UNL Viticulture Projects - Nebraska Grape _ Winery Board

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UNL Viticulture - #18-01-188 - $34,540

Paul Read
UNL Plant Sciences Building Room
(402) 472-5136

Issue of Interest
The overall goal of the Viticulture Program is to provide science-based research information that
will assist the development of the Nebraska grape and wine industry in a sustainable and
profitable manner, thus enhancing the economic viability of Nebraska communities. Nebraska’s
grape and wine industry has been developing rapidly in recent years. This rapid development
parallels an ever-increasing demand for science-based information in support of this exciting
value-added agricultural industry. Establishment of grape and wine industries have been shown
to have an economic “multiplier’ effect on both rural and urban areas throughout the country.
Nebraska is no exception, with grapes and wineries providing an excellent example of the
impact of agritourism on local economies. This project was designed to provide for research
and educational programs in the University of Nebraska Viticulture Program (UNVP) with the
addition of a viticulture technologist who provides technical support for maintenance of research
vineyards, implementation of research projects, data acquisition, and preparation of reports.

Approach to Problem
UNVP shall utilize funds provided by the Department only for the viticulture technologist’s
salary, student hourly labor, and fuel and vehicle rental costs to conduct the duties called for in
this Agreement. Department funds collected from a checkoff fee paid by the industry are not to
be used to pay administrative or indirect costs. The Nebraska Grape and Winery Board
approved $34,540 from the Winery and Grape Producer’s Promotional Fund to pay:

   •   Funding to cover half-salary and benefits for the Viticulture Technologist position:
       $27,500. This position provides technical support for maintenance of research
       vineyards, implementation of research projects, data acquisition, and preparation of
       reports (Currently funded 50% by the Department of Agronomy and Horticulture).

   •   Costs of materials such as fertilizer, fuel, pesticides, trellising materials, and harvest
       expenses are needed to be covered for several of the research projects noted above.
       Estimated expenses for this portion were $10,500.

   •   Travel to cooperating and research vineyards is needed by the P.I., Technologist,
       graduate students, and extension educators. With fuel costs escalating, current budgets
       prevent appropriate and necessary visits to assist growers, implement experiments, take
       data, and participate in appropriate workshops and field days. Estimated needs: $9,500.

Goals/Achievement of Goals
The overall goal of UNVP is to provide science-based research information that will assist the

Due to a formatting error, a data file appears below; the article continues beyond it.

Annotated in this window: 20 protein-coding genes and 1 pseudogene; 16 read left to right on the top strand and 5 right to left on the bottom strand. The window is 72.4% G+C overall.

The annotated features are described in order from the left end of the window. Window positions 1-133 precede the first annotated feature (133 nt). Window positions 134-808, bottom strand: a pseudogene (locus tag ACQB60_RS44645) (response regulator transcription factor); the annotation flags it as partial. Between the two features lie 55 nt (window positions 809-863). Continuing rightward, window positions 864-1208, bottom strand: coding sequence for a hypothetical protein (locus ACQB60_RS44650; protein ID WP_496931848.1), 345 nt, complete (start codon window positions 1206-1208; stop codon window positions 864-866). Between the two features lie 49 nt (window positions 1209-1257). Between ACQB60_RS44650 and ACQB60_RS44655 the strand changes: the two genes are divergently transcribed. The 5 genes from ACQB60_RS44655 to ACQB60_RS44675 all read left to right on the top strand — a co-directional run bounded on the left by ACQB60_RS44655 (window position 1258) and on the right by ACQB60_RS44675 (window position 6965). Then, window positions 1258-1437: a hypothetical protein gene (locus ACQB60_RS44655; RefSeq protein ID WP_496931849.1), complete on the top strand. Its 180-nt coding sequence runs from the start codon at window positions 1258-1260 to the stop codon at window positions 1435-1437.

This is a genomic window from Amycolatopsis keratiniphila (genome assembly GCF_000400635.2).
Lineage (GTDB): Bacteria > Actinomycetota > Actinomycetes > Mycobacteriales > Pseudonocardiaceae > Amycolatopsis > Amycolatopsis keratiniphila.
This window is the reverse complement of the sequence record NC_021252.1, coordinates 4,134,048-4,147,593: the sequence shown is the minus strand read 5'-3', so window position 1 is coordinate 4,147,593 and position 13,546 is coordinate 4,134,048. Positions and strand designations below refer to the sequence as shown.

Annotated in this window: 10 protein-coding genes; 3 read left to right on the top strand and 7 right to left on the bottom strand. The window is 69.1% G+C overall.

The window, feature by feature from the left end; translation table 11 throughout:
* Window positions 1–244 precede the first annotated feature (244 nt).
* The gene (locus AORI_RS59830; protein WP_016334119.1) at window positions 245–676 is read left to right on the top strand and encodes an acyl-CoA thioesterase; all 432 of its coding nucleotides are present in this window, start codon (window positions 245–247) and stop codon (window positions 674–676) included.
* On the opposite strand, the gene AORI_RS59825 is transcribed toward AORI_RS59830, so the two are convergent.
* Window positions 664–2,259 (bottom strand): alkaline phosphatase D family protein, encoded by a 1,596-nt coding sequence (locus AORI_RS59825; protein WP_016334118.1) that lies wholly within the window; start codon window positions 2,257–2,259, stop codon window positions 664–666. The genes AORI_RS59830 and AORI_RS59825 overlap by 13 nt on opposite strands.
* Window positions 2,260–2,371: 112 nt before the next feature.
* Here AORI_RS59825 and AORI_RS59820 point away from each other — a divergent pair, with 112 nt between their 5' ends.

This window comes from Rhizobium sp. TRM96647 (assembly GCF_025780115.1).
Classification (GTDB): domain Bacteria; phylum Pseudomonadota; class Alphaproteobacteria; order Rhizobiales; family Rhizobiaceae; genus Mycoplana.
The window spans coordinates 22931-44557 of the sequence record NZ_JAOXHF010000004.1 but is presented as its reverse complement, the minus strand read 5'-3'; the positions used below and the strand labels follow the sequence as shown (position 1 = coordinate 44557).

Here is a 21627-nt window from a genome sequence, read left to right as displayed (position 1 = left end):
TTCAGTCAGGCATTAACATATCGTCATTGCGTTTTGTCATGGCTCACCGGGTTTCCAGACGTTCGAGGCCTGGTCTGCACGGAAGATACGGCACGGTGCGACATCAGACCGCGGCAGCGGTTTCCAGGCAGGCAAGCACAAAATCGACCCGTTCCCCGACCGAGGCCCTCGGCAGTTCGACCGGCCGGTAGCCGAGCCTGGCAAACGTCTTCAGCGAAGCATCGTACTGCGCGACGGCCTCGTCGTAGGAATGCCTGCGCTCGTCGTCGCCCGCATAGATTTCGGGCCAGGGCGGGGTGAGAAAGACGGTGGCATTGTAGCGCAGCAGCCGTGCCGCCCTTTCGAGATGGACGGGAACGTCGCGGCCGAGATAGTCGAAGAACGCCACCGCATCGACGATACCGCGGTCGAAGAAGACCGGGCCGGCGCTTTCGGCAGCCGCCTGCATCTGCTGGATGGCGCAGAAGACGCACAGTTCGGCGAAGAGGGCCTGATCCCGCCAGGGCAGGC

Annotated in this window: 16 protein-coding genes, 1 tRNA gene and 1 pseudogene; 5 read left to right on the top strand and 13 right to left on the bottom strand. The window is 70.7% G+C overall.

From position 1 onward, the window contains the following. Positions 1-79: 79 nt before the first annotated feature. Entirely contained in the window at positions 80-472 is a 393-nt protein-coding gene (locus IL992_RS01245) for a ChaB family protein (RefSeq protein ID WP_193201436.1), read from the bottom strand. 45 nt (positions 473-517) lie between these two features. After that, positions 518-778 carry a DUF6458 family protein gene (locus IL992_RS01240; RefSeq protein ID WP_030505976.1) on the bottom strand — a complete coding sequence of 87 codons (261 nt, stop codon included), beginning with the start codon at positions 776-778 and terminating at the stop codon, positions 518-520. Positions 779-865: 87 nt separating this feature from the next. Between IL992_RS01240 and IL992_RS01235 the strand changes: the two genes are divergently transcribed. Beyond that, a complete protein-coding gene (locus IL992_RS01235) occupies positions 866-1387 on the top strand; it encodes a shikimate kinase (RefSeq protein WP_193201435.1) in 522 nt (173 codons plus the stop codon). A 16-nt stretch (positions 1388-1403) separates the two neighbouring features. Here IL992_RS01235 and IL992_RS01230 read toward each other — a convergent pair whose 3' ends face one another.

development of the Nebraska grape and wine industry in a sustainable and profitable manner,
thus enhancing the economic viability of Nebraska communities. The Viticulture Technologist
has helped achieve the objectives for this project in the following ways:
   •   The technologist provided oversight and vineyard management for the cultivar trials,
       resulting in a categorization of genotypes suitable for planting, and an additional list
       appropriate for trials by growers in Nebraska.
   •   The technologist supervised harvest and data acquisition enabling evaluation of
       sustainable production practices.
   •   Studies of trellis configurations were evaluated by C. Bavougian (M.S. student) with the
       technologist's assistance, resulting in recommendation of the Geneva Double Curtain
       trellis system for 'Frontenac' grapes.
   •   The technologist assisted the P.I. with evaluation of cold hardiness and bud-break. This
       information has led to presentations at the Kentucky State Grape Growers Conference
       and the American Society for Enology and Viticulture Conference.

Results, Conclusions, Lessons Learned
   • Cultivar and New Genotype Evaluation
          o Over 75 cultivars and numbered selections have been evaluated at the UNVP
             research sites in Nemaha, Otoe, and Scottsbluff counties. Additional genotypes
             are being explored both at these sites and in cooperation with commercial
             vineyards and breeders (Cornell, Univ. of Minnesota, Swenson lines).
             Furthermore, in cooperation with the NE-1020 project (a national collaboration of
             grape researchers), trials were planted at three locations in the spring of 2008
             and supplemented in 2009.

   •   Trellis construction systems and new cultivar performance (Frontenac, Saint Croix, and
       Marquette, initially)
           o Evaluation of trellis materials is also being pursued (e. g., Duraline). C. Huck,
                M.S. student, investigated canopy light penetration and interception by the
                different systems and completed her M.S. degree in August 2009. She has
                presented preliminary results at the American Society for Horticultural Science
                (ASHS) Annual Conference and the Annual Nebraska Winery and Grape
                Growers Forum.

   •   Evaluation of cold-hardiness, spring bud-break and cold temperature damage prevention
       and management
          o A workshop was held on these subjects and data can be found on the UNVP
              web site.